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How close is too close to a kilonova?

How close is too close to a kilonova?
Artist’s impression of merging neutron stars creating a kilonova. Credit: NOIRLab/NSF/AURA/J. da Silva/Spaceengine

Cataclysmic events happen in the universe all the time. Black hole mergers, supernovae, gamma-ray bursts, and a whole host of others. Most of them happen in distant galaxies, so they pose no threat to us. But there are a few that could affect life on Earth, and a couple could even pose an existential threat. One of these threats is known as a kilonova.

The threat generally comes from high-energy particles. Earth has a good atmosphere and a reasonably strong magnetic field, so we're well protected from most solar flares and stray cosmic rays. We're less protected by a truly powerful beam of gamma rays or X-rays that could ionize our atmosphere and kill life on Earth.

The most popular idea is that a nearby supernova could kill us all, but the nearest large star that might explode any time soon is Betelguese. It's just 650 away, but when it becomes a supernova it won't harm Earth, it will just become a star nearly as bright as the moon.

A more recent idea is that a kilonova might get us. These are triggered by the merger of two and can generate a tremendous amount of high-energy particles. They aren't as bright as a supernova, but they can be a thousand times brighter than a nova. From the come beams of X-rays, and from the equatorial region comes the kilonova blast itself, which can accelerate particles to become cosmic rays.

If Earth happens to be close to a kilonova, it would be very, very bad news for all of us. Fortunately, a recent study posted to the arXiv preprint server shows the kilonova risk is tiny.

How close is too close to a kilonova?
Structure of a kilonova. Credit: Perkins, et al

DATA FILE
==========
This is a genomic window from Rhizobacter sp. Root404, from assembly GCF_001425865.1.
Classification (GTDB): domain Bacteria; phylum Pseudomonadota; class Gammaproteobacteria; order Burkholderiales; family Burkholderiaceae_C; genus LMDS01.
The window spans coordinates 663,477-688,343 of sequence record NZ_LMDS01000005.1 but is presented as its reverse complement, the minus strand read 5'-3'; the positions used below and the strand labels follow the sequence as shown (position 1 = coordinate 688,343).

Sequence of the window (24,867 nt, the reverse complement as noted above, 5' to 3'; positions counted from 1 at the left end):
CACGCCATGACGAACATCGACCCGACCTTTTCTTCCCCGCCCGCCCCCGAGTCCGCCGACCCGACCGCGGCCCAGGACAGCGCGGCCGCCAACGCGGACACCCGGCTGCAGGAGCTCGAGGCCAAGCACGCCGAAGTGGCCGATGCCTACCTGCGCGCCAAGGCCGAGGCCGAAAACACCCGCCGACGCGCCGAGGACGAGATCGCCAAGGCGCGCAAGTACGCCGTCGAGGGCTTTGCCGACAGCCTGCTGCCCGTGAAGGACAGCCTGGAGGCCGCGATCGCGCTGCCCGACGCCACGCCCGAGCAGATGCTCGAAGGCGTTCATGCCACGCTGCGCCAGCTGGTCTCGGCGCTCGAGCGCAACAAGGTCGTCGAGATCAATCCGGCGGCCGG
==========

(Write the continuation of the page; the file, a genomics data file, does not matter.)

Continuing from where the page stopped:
The study is based on a neutron star merger observed in 2017. It was detected optically as a (GRB) and gravitationally as a compact object merger. This means we have good data on the masses and distances of the original neutron stars as well as the amount of energy they produced. The team then supplemented this data with theoretical simulations.

There are three main threats from a kilonova explosion. The first is the X-ray emission from the afterglow of the event, which generally emanates from the polar region. Given the decrease in with distance, the team calculated it would pose a threat to a range of 5 parsecs, or about 16 light-years. The second threat is from the gamma rays produced by the explosion itself. Since gamma rays tend to scatter strongly off interstellar particles, they only pose a threat to 4 parsecs or 13 light-years.

The third threat is more subtle. The first two would reach us at the speed of light, and if we were outside their threat radius we would see them only as an amazing light show. But the shock wave of the kilonova would create an expanding shell of high-energy cosmic rays. These could reach us a thousand years or more after the initial X-rays and gamma-rays. When the team calculated the lethal range of , they found it was nearly 36 light-years. So a nearby cosmic light show from a kilonova could be a warning of our imminent demise.

But there's no real need to worry. Given the rarity of neutron star mergers in the galaxy, the chance of Earth being close to a kilonova is essentially zero. A much greater risk comes from the of our own sun, which mostly poses a technological risk, not an existential one. So we can sleep easy knowing that a neutron star merger isn't likely to cause us any harm.

More information: Haille M. L. Perkins et al, Could a Kilonova Kill: a Threat Assessment, arXiv (2023). DOI: 10.48550/arxiv.2310.11627

Journal information: arXiv

Provided by Universe Today

Citation: How close is too close to a kilonova? (2023, October 24) retrieved 1 March 2024 from
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